Assignment name: Working as urban water lead in the Oxfam-led SWIFT consortium to scale up good programming for WASH in fragile states (DRC, Liberia and Kenya) and influence policies, strategies and practice.
Project duration: August 2014 – December 2017
It’s estimated that a third of the world’s lowest-income, most vulnerable and marginalised people, also known as the ‘bottom billion’, live in fragile states. These are countries which are the most chronically affected by conflicts and their aftermath, and characterised by the least capacity or will at state level to deliver services and public goods for citizens. Few fragile states have met their water and sanitation-related Millennium Development Goals.
The Democratic Republic of the Congo (DRC) and Liberia are commonly considered fragile states and are near the bottom of the Human Development Index. Kenya has fragile contexts within its boundaries, including the environmentally and conflict-affected Arid and Semi-Arid Lands and the high-density informal settlement areas in Nairobi. All three countries face recurrent cyclical crises and have a significant need to build the resilience of communities and their water, sanitation and hygiene (WASH) services.
We’re part of the Oxfam-led consortium which is implementing the SWIFT programme under the UK’s Department for International Development’s WASH Results Program. This aims to scale up good programming for WASH in fragile states, as well as influence policy, strategies and practice. We’re the lead partner on the urban water aspects of the programme. However in Liberia, programme activities were terminated at an early stage due to the Ebola crisis.
Our team has been implementing a programme of service improvement for 52,000 people within the Nairobi low-income settlement of Dandora. This programme builds on the close relationship that we’ve established with Nairobi City Water and Sewerage Company (NCWSC). Service improvements were achieved through upgrading the distribution infrastructure and the promotion of compound connections. Our team is working directly with and in support of the Informal Settlements Region of the NCWSC. Work here has been separated into two phases including the output phase, which ended in December 2015 and saw the target of improved services for 52,000 people achieved. The second is an outcome phase, running from 2016 to 2017 and focusing on capacity-building work with NCWSC.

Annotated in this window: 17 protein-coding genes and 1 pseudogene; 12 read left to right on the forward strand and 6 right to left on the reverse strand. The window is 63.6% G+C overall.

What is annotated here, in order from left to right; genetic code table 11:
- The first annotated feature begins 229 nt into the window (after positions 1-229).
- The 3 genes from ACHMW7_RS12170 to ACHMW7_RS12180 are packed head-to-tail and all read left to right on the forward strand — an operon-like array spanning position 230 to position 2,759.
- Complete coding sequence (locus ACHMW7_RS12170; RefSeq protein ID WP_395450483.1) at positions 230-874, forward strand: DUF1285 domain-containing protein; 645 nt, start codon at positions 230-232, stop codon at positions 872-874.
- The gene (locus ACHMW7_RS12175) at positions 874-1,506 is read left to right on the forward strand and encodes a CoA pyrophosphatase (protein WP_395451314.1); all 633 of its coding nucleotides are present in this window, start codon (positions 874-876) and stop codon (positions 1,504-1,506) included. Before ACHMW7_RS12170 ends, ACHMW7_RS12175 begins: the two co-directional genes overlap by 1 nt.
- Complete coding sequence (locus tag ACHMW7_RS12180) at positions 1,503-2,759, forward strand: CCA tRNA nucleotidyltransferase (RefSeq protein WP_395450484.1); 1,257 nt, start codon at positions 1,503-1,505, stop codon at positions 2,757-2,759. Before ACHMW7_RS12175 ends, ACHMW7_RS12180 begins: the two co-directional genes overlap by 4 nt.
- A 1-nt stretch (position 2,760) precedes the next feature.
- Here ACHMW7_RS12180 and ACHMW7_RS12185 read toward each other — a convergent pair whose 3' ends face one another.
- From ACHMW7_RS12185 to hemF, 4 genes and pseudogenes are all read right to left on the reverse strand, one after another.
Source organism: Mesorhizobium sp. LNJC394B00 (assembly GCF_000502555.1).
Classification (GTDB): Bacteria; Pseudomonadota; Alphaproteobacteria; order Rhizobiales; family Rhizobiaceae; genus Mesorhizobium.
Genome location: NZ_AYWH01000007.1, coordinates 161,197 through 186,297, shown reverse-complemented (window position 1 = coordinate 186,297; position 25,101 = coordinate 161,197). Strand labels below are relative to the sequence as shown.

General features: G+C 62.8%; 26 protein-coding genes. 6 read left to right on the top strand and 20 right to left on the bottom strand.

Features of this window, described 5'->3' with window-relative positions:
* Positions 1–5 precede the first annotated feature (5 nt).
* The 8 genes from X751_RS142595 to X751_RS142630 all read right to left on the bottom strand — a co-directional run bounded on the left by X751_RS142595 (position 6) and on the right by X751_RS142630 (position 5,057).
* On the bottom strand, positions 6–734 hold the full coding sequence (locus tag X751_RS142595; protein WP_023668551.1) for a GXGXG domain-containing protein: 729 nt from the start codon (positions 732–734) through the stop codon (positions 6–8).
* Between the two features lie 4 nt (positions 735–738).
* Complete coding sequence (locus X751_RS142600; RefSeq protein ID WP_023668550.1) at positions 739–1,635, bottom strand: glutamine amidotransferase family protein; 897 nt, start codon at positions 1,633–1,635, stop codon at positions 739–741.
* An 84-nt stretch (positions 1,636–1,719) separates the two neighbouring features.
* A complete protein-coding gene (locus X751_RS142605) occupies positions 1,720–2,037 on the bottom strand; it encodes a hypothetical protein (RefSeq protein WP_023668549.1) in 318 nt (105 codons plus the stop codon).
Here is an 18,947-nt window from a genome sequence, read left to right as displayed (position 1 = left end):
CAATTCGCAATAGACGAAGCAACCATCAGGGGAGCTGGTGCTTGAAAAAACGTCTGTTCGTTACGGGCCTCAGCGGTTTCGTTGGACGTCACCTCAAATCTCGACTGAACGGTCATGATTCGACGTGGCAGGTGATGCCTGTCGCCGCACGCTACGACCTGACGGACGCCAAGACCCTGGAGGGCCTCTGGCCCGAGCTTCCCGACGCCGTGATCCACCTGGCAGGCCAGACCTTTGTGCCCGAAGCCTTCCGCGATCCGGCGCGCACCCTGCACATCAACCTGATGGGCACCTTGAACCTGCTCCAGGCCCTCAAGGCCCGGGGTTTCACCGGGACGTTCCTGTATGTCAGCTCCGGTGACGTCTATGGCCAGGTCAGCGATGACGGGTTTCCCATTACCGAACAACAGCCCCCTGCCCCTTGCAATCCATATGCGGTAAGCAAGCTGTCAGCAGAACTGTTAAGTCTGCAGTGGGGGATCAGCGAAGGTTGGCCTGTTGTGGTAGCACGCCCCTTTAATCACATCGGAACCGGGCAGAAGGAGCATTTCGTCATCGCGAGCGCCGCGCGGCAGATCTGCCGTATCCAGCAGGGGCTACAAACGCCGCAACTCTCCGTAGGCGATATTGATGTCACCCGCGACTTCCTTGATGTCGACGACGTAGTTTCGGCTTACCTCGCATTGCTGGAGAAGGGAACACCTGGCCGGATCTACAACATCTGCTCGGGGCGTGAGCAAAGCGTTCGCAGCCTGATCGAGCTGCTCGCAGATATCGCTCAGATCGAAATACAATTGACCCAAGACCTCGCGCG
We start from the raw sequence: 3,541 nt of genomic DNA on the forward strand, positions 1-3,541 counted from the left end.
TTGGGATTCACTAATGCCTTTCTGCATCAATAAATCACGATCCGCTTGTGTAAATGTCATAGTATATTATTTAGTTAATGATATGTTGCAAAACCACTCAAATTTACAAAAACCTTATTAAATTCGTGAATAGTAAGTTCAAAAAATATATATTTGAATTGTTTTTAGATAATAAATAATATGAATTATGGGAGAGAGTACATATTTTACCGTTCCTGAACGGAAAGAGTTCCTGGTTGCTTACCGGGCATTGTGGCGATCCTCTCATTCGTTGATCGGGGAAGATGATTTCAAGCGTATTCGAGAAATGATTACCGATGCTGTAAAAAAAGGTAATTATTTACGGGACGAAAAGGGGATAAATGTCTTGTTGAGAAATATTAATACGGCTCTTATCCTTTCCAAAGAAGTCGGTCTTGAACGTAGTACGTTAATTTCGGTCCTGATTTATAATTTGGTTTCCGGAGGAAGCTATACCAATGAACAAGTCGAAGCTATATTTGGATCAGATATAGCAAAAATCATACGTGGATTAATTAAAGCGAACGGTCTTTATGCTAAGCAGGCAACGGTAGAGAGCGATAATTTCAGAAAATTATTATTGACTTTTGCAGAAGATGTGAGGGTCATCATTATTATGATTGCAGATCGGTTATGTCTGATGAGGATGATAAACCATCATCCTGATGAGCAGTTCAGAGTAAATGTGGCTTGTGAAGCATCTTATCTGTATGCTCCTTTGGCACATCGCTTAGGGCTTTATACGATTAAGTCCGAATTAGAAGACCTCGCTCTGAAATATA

Institutional strengthening: We helped NCWSC review its departmental strategy and develop a more ambitious commercial orientation, as well as an internal mechanism for the integration of a pro-poor performance measurement system. An internal budget for services in informal settlements has been built into the 2014-19 NCWSC business plan. In November 2015, the utility elevated what was a department into an independent commercial region, with full autonomy to manage commercial-oriented services for low-income areas across the entire city.
Capacity development: We’ve completed work to lay 23.5km of new pipe network in Dandora, reaching the target of 52,000 people with clean, safe, sustainable water. The entire network is now managed by NCWSC and our team has conducted extensive capacity-building activities, involving development of a promotions strategy to bring landlords, tenants and water kiosks under regularised connections. We have also provided training to NCWSC and local promotional staff in marketing skills, targeting the applications process in order to increase uptake of connection. To enable NCWSC to better manage revenue, we have supporting the utility in managing the switch from post-paid to pre-paid meters, with 1200 in the output phase.
Non-revenue water (NRW): We’ve worked with NCWSC to reduce NRW, which was more than 90% in some low income communities due to the inadequacy of the network and the proliferation of illegal connections. During the last three months of 2015, 890 new applications for metered connections to compounds were completed by landlords and submitted to NCWSC, which processed 685 applications during the period, despite delays caused by the transition of NCWSC’s Informal Settlements Department to a commercial region.
Community collaboration: The SWIFT programme has worked to create and/or mobilise citizen forums such as the Task Forces. These were created following our situation analysis in Nairobi as an appropriate means to encourage sustained institutional support to community-based management structures, and promote effective service provision by delegated private operators. Our team has conducted training within the utility to convene community mobilisation meetings, and has worked to develop the relationship between the community and the utility.